(Image source: Xinhua)

 

 

BY ZACH TOOMBS

 

 

A conflict between China and Japan that began at sea escalated to the air this week — as both nations dispatched fighter jets in a move meant to show neither side is backing down.

 

It’s a small, uninhabited group of islands that has raised tensions to their highest peak in years between the world’s second and third largest economies. Known to the Chinese as the Diaoyu Islands, and to Japan as the Senkaku, this territory holds natural gas and other resources. [Video: NTDTV]

 

Last week, China sent a twin-propeller civilian surveillance plane to fly over the islands. In response, Tokyo scrambled F-15 fighter jets to patrol the area that it claims as its own. Now, China, too, has sent fighter jets to patrol the islands. [Video: BBC]

 

It’s a significant escalation for a dispute that so far has only seen water cannon fights between vessels, as seen on RT. China claims Japan stole the islands through war in the late 1800s — though Japan says previous to that, they weren’t owned by any nation.

 

Chinese citizens have staged sometimes violent anti-Japan protests over the islands dispute. The Financial Times reports, for China, the conflict opens up old wounds.

 

“For many Chinese, Tokyo’s control of the islands, which were incorporated as part of Japanese territory in the late 19th century, is a legacy of past imperial bullying — one that an increasingly powerful China can no longer tolerate.” 

 

Japan’s new prime minister, Shinzo Abe, has a lot on his plate. Severe economic stagnation is one of his chief concerns — but the islands dispute is a roadblock. [Video: euronews]

 

The Obama administration has put off Shinzo’s planned visit to Washington this week, likely to avoid inserting the U.S. into an already-heated conflict. [Image: Bloomberg]

 

China is a nation on the rise — and The New York Times reports capturing the Diaoyu islands, though they are tiny, is part of a larger plan.
 

“That would give China a break in what is known in China as the ‘first island chain,’ a string including the Diaoyu, that prevents China’s growing ballistic submarine fleet from having unobserved access to the Pacific Ocean.” 

 

Taiwan and islands held by Vietnam and the Philippines also make up that “first island chain” drawing a ring along China’s coast.

China, Japan Dispatch Fighter Jets Over Islands

by Zach Toombs
0
Transcript
Jan 19, 2013

China, Japan Dispatch Fighter Jets Over Islands

(Image source: Xinhua)

 

 

BY ZACH TOOMBS

 

 

A conflict between China and Japan that began at sea escalated to the air this week — as both nations dispatched fighter jets in a move meant to show neither side is backing down.

 

It’s a small, uninhabited group of islands that has raised tensions to their highest peak in years between the world’s second and third largest economies. Known to the Chinese as the Diaoyu Islands, and to Japan as the Senkaku, this territory holds natural gas and other resources. [Video: NTDTV]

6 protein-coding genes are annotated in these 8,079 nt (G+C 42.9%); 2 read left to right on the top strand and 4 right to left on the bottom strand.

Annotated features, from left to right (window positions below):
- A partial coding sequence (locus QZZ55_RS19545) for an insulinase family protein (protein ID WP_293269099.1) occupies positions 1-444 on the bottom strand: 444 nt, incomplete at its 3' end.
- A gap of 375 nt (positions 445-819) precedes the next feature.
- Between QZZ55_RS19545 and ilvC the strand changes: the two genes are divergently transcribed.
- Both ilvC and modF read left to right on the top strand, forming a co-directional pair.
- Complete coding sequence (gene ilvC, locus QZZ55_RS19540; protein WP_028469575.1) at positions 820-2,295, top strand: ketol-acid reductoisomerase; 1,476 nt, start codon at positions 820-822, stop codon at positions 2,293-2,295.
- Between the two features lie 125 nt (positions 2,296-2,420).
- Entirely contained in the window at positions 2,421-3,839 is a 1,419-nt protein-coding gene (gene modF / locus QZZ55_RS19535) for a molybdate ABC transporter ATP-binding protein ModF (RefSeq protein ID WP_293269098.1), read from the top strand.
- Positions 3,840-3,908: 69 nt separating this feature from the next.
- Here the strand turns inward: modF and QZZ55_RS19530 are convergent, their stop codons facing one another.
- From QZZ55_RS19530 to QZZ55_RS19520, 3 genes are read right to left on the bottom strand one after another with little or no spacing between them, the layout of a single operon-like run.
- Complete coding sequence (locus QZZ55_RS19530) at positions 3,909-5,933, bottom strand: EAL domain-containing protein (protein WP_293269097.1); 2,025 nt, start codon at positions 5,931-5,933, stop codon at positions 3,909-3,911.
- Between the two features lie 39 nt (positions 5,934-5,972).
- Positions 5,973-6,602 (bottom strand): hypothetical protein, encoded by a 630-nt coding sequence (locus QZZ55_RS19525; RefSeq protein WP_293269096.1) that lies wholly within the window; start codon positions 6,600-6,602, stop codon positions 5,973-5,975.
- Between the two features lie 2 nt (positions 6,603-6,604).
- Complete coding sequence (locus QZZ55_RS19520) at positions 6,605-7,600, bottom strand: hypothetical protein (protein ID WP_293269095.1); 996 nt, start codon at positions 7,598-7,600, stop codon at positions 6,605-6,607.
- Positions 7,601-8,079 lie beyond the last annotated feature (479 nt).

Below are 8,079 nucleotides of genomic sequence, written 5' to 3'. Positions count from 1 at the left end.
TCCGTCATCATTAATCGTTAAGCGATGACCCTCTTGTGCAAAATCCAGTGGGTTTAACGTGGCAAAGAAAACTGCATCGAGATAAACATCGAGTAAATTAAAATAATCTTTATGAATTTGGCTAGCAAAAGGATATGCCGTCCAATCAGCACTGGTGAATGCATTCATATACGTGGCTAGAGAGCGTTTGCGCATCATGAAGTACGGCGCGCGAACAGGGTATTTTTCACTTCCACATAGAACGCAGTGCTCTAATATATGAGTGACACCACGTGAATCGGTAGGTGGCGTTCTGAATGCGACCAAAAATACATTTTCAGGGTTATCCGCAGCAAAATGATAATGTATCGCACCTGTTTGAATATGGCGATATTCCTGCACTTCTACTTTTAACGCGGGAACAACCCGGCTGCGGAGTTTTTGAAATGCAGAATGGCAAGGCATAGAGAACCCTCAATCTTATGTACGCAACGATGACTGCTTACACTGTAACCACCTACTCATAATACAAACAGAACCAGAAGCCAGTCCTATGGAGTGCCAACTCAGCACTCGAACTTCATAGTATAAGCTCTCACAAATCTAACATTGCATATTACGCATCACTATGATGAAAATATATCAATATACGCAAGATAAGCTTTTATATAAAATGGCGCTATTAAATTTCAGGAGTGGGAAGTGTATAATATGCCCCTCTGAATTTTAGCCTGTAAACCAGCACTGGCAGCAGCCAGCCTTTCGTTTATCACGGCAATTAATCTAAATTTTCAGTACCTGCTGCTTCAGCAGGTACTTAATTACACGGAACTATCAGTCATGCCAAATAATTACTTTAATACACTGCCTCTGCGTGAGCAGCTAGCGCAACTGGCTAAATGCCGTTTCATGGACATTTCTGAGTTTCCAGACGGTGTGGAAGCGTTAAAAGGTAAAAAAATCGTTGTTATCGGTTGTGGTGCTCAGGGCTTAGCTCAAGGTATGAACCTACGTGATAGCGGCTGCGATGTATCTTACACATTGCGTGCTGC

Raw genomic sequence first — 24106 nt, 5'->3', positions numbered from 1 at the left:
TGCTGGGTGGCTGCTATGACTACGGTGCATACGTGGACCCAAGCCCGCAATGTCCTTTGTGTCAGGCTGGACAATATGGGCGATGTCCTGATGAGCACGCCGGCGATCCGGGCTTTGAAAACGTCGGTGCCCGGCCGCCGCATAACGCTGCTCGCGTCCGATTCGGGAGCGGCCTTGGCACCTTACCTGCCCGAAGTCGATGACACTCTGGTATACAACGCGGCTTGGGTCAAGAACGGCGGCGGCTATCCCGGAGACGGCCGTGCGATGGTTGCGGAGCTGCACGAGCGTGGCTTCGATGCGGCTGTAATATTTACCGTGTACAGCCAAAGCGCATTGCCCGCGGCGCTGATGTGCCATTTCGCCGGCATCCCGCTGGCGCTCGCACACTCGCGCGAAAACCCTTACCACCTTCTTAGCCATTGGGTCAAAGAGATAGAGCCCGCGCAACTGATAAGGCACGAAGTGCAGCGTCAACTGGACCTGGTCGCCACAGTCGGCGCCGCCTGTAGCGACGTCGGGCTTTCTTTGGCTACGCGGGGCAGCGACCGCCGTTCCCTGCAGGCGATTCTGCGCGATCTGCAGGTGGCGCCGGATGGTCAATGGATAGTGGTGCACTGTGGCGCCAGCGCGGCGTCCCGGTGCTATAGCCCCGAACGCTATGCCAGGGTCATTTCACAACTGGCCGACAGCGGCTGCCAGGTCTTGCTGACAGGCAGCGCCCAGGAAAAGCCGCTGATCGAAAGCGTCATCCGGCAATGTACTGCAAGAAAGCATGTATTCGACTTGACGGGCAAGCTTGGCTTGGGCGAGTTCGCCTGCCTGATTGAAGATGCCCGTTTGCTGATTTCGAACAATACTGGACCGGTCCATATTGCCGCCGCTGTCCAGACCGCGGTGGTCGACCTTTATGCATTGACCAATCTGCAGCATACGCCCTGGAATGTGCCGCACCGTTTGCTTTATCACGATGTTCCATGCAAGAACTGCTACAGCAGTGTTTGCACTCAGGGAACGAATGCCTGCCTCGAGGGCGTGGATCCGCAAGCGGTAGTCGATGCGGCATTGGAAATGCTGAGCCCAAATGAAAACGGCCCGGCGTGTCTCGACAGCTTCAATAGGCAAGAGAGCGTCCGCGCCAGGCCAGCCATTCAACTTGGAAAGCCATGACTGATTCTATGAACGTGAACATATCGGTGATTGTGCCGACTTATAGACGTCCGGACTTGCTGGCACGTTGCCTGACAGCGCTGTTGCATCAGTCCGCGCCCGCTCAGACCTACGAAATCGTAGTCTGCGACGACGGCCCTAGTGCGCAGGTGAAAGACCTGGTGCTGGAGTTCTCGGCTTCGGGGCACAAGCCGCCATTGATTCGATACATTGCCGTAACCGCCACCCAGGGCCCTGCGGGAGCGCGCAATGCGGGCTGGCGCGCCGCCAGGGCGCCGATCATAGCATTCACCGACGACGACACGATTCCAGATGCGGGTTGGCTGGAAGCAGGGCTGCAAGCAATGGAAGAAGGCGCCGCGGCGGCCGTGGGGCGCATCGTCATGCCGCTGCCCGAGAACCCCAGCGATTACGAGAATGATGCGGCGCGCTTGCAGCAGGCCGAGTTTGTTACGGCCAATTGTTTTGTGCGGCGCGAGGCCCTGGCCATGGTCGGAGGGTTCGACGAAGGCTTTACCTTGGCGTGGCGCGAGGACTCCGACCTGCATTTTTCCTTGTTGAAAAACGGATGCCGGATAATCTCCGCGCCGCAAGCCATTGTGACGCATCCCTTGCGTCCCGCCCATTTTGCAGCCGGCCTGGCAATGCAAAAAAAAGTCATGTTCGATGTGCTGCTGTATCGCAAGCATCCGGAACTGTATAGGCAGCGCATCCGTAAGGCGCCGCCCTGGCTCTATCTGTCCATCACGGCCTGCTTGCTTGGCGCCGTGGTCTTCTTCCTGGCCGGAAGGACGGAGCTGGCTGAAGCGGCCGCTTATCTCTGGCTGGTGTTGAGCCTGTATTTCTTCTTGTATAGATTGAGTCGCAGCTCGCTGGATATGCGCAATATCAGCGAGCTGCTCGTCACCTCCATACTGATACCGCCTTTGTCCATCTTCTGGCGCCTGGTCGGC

Last week, China sent a twin-propeller civilian surveillance plane to fly over the islands. In response, Tokyo scrambled F-15 fighter jets to patrol the area that it claims as its own. Now, China, too, has sent fighter jets to patrol the islands. [Video: BBC]

 

It’s a significant escalation for a dispute that so far has only seen water cannon fights between vessels, as seen on RT. China claims Japan stole the islands through war in the late 1800s — though Japan says previous to that, they weren’t owned by any nation.

 

Chinese citizens have staged sometimes violent anti-Japan protests over the islands dispute. The Financial Times reports, for China, the conflict opens up old wounds.

 

“For many Chinese, Tokyo’s control of the islands, which were incorporated as part of Japanese territory in the late 19th century, is a legacy of past imperial bullying — one that an increasingly powerful China can no longer tolerate.” 

 

Japan’s new prime minister, Shinzo Abe, has a lot on his plate. Severe economic stagnation is one of his chief concerns — but the islands dispute is a roadblock. [Video: euronews]

 

The Obama administration has put off Shinzo’s planned visit to Washington this week, likely to avoid inserting the U.S. into an already-heated conflict. [Image: Bloomberg]

 

China is a nation on the rise — and The New York Times reports capturing the Diaoyu islands, though they are tiny, is part of a larger plan.
 

“That would give China a break in what is known in China as the ‘first island chain,’ a string including the Diaoyu, that prevents China’s growing ballistic submarine fleet from having unobserved access to the Pacific Ocean.” 

 

Taiwan and islands held by Vietnam and the Philippines also make up that “first island chain” drawing a ring along China’s coast.

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